19. The method as claimed in claim 18, wherein the step of accessing the dictionary comprises using at least one pointer to mark the beginning and ending of a candidate set of words within the dictionary, the words in the dictionary being sorted in alphabetical order.
20. The method as claimed in claim 14, wherein the characters comprise letters and the text string includes a head containing at least one letter already entered and a tail containing the character position, and
wherein determining the probability of selection comprises retrieving the probability of selection of letters for entry in the character position from a prefix count table, the prefix count table containing the probability of a letter being selected based on the head entered.
21. The method as claimed in claim 14, wherein displaying characters for entry in a character position comprises displaying the characters in a list.
22. The method as claimed in claim 21, wherein characters other than the character with the highest probability of selection are arranged in the list according to the probability of selection of each character, the character with the second highest probability of selection being positioned adjacent to the character with the highest probability of selection and the character with the lowest probability of selection being positioned farthest from the character with the highest probability of selection.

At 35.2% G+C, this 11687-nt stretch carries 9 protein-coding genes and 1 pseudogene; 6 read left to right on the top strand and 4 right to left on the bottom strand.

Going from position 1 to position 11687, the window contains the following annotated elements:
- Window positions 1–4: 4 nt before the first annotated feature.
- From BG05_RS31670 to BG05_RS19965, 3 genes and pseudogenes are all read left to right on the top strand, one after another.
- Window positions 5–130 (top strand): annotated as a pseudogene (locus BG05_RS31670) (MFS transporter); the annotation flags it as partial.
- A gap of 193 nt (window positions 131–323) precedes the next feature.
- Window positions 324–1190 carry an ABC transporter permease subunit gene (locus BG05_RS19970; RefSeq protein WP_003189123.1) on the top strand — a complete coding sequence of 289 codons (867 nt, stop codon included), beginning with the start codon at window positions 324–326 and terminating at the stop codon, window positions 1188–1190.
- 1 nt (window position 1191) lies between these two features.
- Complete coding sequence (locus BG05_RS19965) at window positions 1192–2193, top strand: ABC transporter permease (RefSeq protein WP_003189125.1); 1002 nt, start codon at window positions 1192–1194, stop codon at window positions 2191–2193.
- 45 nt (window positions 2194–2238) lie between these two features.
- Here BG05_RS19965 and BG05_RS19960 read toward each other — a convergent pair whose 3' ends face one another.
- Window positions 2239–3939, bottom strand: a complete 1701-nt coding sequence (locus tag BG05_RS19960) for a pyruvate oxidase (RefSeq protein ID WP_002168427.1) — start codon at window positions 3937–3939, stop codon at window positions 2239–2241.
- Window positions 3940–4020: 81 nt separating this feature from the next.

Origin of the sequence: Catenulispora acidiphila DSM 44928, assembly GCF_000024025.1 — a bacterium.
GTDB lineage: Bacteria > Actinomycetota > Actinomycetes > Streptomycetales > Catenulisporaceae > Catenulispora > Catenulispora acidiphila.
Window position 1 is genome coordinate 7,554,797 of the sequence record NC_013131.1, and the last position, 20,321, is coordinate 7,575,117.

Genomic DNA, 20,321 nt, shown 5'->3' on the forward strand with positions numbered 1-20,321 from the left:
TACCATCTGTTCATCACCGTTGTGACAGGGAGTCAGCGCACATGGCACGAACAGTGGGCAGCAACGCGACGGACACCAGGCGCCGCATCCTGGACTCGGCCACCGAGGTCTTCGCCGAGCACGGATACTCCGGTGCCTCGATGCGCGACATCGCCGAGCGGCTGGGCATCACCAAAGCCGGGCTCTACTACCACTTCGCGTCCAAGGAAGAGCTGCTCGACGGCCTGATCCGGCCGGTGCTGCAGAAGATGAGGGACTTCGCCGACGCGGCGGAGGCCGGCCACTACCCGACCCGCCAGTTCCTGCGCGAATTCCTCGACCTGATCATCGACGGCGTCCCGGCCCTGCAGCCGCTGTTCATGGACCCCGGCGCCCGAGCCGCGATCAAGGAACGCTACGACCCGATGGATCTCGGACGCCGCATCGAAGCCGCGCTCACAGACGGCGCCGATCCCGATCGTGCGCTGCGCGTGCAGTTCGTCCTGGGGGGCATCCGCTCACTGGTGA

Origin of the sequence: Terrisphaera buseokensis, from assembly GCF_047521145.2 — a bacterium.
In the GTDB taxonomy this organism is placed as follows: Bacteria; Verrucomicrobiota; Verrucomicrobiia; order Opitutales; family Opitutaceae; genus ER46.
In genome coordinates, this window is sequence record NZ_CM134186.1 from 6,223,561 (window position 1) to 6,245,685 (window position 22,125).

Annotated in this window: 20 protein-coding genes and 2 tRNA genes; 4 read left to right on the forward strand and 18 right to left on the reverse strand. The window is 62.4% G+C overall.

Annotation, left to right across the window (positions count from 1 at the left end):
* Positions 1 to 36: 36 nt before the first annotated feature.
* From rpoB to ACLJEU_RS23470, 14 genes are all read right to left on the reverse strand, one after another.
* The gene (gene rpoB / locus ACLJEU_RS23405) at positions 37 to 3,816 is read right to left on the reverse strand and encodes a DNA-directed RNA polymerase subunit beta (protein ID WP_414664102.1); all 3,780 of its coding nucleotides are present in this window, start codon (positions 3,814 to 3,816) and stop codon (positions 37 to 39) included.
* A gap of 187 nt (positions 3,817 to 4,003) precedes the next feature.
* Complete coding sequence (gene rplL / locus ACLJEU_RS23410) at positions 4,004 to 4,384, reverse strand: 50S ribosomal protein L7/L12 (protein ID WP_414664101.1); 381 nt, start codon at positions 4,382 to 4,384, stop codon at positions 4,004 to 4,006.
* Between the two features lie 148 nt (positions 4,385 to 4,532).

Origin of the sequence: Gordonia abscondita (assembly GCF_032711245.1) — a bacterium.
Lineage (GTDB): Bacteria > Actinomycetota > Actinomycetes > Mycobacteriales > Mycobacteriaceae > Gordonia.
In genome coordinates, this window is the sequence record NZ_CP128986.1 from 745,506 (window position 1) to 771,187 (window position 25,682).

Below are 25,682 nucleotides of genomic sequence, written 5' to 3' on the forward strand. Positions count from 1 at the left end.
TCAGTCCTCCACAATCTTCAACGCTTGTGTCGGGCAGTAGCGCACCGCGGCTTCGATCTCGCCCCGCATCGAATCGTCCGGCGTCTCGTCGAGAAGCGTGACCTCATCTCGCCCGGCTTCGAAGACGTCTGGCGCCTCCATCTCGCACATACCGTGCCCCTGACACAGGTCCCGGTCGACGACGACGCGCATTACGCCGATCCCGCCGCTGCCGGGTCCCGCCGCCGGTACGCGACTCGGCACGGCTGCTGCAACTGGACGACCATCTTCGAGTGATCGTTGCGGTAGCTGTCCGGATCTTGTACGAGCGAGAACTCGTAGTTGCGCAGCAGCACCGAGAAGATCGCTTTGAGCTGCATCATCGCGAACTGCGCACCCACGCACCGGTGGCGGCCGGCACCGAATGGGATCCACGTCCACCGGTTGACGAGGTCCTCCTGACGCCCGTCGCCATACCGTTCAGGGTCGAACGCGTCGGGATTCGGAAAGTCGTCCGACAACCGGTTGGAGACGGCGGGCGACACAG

23. The method as claimed in claim 22, wherein the character with the third highest probability of selection is positioned adjacent to the character with the highest probability of selection.
24. The method as claimed in claim 14, wherein displaying characters for entry in a character position comprises displaying the characters in a table, the character with the highest probability of selection being highlighted within the table.
25. The method as claimed in claim 24, wherein characters other than the character with the highest probability of selection are arranged in the table according to the probability of selection of each character, the character with the second highest probability of selection being positioned adjacent to the character with the highest probability of selection and the character with the lowest probability of selection being positioned farthest from the character with the highest probability of selection.
26. The method as claimed in claim 24, wherein at least the characters with the third, fourth and fifth highest probabilities of selection is positioned adjacent to the character with the highest probability of selection.
27. A hand-held communication device, comprising:
means for predicting to determine the probability of selection of a next character to be entered, within a text string, based on previously entered characters;
means for displaying characters for entry in a character position of the text string on the communication device wherein the character with the highest probability is highlighted and the other characters are arranged near the highlighted character according to the probability of selection as determined by a prediction engine;